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This is Marc Porter Zasada with The Urban Man for KCRW.
Last week the Urban Man drove down to Hollywood Boulevard and joined the crowds hoping to see the afterglow of pixie dust around Michael Jackson's star. To protect myself, I wore my darkest sunglasses.
Lots of folks are puzzled by the posthumous reverence for Jackson, but it's easily explained. We know that just as Prometheus braved the wrath of the gods to steal fire from heaven so that humans might have heat and light, so did Jackson defy the laws of nature to steal pixie dust from Neverland. While he was alive, this often repelled and terrified us; now that he's safely dead, we all recognize his efforts as heroic.
What precisely is pixie dust and why did Jackson try to steal it? The chemical formula has never been determined, but scientists have isolated its properties:
1. If you sprinkle pixie dust on an object in the mundane world, that object becomes transubstantiated into a higher realm, the same way the Catholic Church transubstantiates bread and wine, or sculptors transubstantiate blocks of marble into saints.
2. Pixie dust makes things glow in this weird, supernatural way.
3. It only takes a little bit to make you fly.
If you mainline the stuff over a long period, it's likely that pixie dust, like its close relatives Vicodin, Valium, and Xanax, will kill you.
The properties of pixie dust are most clearly seen in the great Billie Jean video of 1983, where Jackson strolls through a gritty urban landscape wearing a pink shirt and red bow tie. He tosses a coin into the cup of an old drunk who has passed out in a dismal alleyway. The cup begins to glow and the old drunk suddenly finds himself wearing a white tux. Everywhere Jackson steps, the paving stones glow. He leans against a lamppost and it glows, he puts his shoe up on a garbage can, and even the garbage can glows. He's pursued by a shadowy detective, but like a pixie, he disappears again and again, even from the very bed of Billie Jean.
Importantly, the actual fate of Billie Jean, along with her son and all the other Lost Boys of Neverland, is never spelled out. Like so much of Jackson's music, "Billie Jean" was a deep and highly effective protest against age, maturity, and responsibility — three evils, like darkness of night, unfairly foisted on mankind.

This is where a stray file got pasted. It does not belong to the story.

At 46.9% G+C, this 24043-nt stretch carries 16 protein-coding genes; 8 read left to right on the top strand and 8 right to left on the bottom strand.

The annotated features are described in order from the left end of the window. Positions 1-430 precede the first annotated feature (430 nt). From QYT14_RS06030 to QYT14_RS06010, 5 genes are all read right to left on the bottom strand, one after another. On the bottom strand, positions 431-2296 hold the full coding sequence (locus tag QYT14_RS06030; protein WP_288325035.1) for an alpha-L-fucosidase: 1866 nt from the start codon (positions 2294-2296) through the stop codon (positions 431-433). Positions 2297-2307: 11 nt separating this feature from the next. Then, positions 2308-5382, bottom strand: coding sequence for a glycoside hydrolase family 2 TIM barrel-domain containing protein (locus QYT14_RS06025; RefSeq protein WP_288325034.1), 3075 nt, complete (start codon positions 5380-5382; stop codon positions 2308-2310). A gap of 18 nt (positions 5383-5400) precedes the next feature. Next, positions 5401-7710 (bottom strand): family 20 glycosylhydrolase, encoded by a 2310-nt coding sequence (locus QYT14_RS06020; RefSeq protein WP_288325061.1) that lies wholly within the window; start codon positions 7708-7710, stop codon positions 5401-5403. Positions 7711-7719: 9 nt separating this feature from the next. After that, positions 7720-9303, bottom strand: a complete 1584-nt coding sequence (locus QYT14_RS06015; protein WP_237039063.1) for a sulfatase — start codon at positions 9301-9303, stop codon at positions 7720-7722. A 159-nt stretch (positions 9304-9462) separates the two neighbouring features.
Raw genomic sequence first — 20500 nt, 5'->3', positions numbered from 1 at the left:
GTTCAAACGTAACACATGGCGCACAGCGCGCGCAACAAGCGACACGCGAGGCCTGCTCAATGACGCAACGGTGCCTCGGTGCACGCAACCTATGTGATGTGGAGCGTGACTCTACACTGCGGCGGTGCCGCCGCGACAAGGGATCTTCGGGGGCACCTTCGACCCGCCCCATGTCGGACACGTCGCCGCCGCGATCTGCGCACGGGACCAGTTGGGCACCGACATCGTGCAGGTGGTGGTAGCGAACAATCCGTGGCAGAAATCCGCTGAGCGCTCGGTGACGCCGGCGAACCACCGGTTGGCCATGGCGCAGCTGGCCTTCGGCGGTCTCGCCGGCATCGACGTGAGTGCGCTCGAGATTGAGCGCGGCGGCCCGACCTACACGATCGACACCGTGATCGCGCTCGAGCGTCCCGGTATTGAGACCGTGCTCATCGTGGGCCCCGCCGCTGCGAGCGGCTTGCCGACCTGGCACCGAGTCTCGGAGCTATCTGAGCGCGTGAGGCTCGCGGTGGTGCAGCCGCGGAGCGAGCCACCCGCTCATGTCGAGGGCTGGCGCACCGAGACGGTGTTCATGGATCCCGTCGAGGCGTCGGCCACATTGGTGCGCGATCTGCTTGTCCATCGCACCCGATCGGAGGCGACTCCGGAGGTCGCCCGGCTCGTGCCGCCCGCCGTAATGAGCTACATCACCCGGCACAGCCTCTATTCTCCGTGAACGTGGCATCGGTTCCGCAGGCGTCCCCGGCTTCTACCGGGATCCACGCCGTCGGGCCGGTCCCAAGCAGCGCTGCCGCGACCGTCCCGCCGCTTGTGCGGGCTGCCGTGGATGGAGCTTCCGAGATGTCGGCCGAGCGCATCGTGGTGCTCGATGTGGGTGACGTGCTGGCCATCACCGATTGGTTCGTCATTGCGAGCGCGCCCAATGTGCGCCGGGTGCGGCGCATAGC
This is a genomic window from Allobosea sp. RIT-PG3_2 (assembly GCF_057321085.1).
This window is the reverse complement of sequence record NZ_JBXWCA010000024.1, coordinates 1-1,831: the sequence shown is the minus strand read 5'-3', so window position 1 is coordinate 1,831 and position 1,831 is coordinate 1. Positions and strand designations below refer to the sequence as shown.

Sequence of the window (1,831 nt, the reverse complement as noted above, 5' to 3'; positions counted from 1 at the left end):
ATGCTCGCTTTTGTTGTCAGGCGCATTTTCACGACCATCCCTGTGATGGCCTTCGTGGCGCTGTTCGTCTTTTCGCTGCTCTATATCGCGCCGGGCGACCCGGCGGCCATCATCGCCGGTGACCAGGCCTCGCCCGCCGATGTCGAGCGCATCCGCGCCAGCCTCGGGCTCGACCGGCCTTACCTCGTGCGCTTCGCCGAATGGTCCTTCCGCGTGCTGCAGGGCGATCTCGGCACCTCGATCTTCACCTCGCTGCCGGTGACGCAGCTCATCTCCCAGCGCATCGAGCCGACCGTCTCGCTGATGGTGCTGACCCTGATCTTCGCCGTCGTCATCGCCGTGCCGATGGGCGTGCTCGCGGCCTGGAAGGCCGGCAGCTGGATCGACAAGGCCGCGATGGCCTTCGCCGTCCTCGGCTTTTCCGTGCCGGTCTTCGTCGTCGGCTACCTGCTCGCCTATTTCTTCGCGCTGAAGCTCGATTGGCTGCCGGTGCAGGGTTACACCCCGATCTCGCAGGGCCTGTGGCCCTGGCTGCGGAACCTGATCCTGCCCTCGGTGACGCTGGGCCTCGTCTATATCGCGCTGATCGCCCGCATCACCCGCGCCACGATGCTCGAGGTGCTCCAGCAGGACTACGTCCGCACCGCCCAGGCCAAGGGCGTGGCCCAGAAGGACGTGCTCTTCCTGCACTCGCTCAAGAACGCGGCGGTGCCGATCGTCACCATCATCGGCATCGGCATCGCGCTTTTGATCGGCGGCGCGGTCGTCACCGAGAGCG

Sure enough, around Jackson's star on Hollywood Boulevard, the afterglow was pretty damn substantial. The crowd could see it escaping brightly, even through a big mound of flowers.
Outside cathedrals, little shops often sell images of martyred saints. Me, I strolled across the street to one of the many Hollywood souvenir shops, to check out the images sold on mugs, plates, and mousepads. Here I noticed that two faces still dominate all others: Elvis and Marilyn, two people who lost their lives trying to mediate between fantasy and reality in the same way saints once mediated between heaven and earth. Here and there other tragic legends peep out: Judy Garland, James Dean, even Heath Ledger. But just as all the many Hindu gods can be compressed into one or two essential images, so have Elvis and Marilyn come to symbolize everyone whoever perished in the effort to bathe themselves in pixie dust.
One shop carried a dark painting of Jackson which showed him standing at the magical age of 22 or so, all dressed up in his military swagger, those little curls of black hair across his forehead. A big scowling beast stood behind the singer, claws on his shoulder. The only bright spot was that one white glove, shining with rhinestones. Surely, it was a harbinger of sainthood...but whether Michael will actually ascend to the rank of a Marilyn or an Elvis, we won't know until tomorrow.
Copyright © 2009 Marc Porter Zasada. All Rights Reserved.
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